We’ve come to expect rare revivals of 20th-century plays, original translations from the French and new, experimental works from Cutting Ball Theater, and the small company’s latest effort does not disappoint.Artistic director Rob Melrose has translated and directed Belgian playwright Maurice Maeterlinck’s seldom produced, 1893 symbolist fairy tale “Pelleas & Melisande.” (The script has been published, along with two other of Melrose’s play translations, by the local Exit Press.) Read More
Time is drastically out of joint in Marilee Talkington’s mystifying new play, “Sticky Time,” which is part sci-fi, part philosophical.
The audience sits in a cozy clump on swivel chairs in the middle of Brava Theater’s upstairs black box space. Before the lights go down, a voiceover whispers, “Now, now, now.”
Directed by Talkington and presented by her own Vanguardian Productions and the ever-adventurous Crowded Fire Theater, “Time” is a dramatic exploration of what could happen if time as we know it starts to run out. At least, that’s what the program says it’s about. Read More
The plot of David Mamet’s latest play, “Race,” which premiered on Broadway in 2009, is as simple — and as freighted— as its title. The talky drama at American Conservatory Theater hits the ground running and for 80 minutes or so never slows down.A wealthy white man, Charles Strickland (Kevin O’Rourke) accused of raping a black woman in a hotel room, has arrived at a law firm claiming innocence. Read More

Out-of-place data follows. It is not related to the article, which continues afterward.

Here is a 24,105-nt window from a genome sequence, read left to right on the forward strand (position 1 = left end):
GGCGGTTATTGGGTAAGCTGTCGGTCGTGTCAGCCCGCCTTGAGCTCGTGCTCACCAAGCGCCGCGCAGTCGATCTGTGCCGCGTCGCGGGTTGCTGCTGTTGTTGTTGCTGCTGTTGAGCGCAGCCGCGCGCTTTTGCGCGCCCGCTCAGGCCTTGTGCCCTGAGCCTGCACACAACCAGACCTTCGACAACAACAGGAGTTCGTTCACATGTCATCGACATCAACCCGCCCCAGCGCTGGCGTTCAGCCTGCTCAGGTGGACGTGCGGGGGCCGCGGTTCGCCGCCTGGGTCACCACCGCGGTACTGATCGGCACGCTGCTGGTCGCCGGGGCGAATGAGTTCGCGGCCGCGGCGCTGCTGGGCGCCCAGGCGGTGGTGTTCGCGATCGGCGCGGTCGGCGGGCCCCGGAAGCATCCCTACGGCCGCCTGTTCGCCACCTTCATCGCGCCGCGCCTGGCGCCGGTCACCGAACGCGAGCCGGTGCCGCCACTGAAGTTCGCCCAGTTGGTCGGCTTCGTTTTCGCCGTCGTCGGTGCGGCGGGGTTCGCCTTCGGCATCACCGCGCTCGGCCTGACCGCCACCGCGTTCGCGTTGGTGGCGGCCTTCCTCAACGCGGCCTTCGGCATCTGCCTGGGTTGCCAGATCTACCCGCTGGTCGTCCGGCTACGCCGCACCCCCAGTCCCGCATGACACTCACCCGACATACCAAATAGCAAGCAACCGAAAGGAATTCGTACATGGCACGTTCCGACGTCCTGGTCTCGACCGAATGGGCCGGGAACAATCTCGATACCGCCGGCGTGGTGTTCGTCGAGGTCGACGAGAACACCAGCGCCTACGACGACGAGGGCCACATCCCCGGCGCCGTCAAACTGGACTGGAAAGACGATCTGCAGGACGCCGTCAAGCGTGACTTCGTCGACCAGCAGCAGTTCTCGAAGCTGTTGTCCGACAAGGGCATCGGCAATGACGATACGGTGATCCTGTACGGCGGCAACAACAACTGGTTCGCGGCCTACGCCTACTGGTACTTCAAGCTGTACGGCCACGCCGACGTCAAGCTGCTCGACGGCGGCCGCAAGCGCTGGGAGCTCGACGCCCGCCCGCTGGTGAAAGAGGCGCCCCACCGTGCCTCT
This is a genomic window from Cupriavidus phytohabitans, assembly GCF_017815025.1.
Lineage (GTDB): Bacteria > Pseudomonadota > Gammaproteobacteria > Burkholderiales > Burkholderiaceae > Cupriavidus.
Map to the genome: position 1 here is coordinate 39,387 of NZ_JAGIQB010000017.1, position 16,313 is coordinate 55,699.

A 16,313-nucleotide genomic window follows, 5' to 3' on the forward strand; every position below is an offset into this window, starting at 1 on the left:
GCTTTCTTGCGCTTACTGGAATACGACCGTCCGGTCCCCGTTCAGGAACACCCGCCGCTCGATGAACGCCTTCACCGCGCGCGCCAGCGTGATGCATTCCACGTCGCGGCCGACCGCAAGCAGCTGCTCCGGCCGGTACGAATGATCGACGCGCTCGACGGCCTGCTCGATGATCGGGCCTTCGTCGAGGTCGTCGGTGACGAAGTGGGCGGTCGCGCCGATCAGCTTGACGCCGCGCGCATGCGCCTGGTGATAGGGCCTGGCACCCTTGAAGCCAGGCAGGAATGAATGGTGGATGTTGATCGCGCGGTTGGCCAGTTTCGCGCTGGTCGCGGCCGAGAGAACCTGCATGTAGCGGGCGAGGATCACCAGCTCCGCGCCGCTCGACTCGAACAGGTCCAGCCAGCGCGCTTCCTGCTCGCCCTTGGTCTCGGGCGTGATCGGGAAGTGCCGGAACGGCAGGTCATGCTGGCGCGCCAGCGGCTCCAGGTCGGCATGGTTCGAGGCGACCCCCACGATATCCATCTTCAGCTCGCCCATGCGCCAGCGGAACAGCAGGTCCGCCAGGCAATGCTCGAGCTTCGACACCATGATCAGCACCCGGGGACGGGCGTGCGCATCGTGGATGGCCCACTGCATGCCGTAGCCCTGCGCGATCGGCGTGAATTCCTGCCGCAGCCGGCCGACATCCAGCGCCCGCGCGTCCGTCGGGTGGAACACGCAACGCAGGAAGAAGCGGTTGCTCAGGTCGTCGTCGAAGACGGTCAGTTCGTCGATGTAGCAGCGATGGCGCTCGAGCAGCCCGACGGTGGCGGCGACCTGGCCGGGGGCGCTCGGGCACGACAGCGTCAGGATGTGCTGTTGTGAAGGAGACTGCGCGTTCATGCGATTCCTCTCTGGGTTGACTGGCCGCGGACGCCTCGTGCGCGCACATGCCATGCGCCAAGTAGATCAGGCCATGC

How fitting that the Jewish Theatre San Francisco opens its final, 34th season with “In the Maze of Our Own Lives,” a world premiere written and directed by co-founder Corey Fischer, and that the topic is an earlier (and much shorter-lived, at eight years) company, New York’s legendary Group Theatre. Like the influential Group, founded by Lee Strasberg, Harold Clurman and Cheryl Crawford in the 1930s, TJT also was founded by a trio: Fischer, Naomi Newman and Albert Greenberg. Read More
“Bad things don’t happen here. We live in a nice neighborhood,” intones a chorus of residents of an affluent suburb, at the beginning of Los Angeles playwright Steve Yockey’s provocative little satire-cum-super-scary-fairytale, “Bellwether.”This world premiere at Marin Theatre Company shocks and mocks in equal parts even as it preys upon every parent’s deepest fears. Read More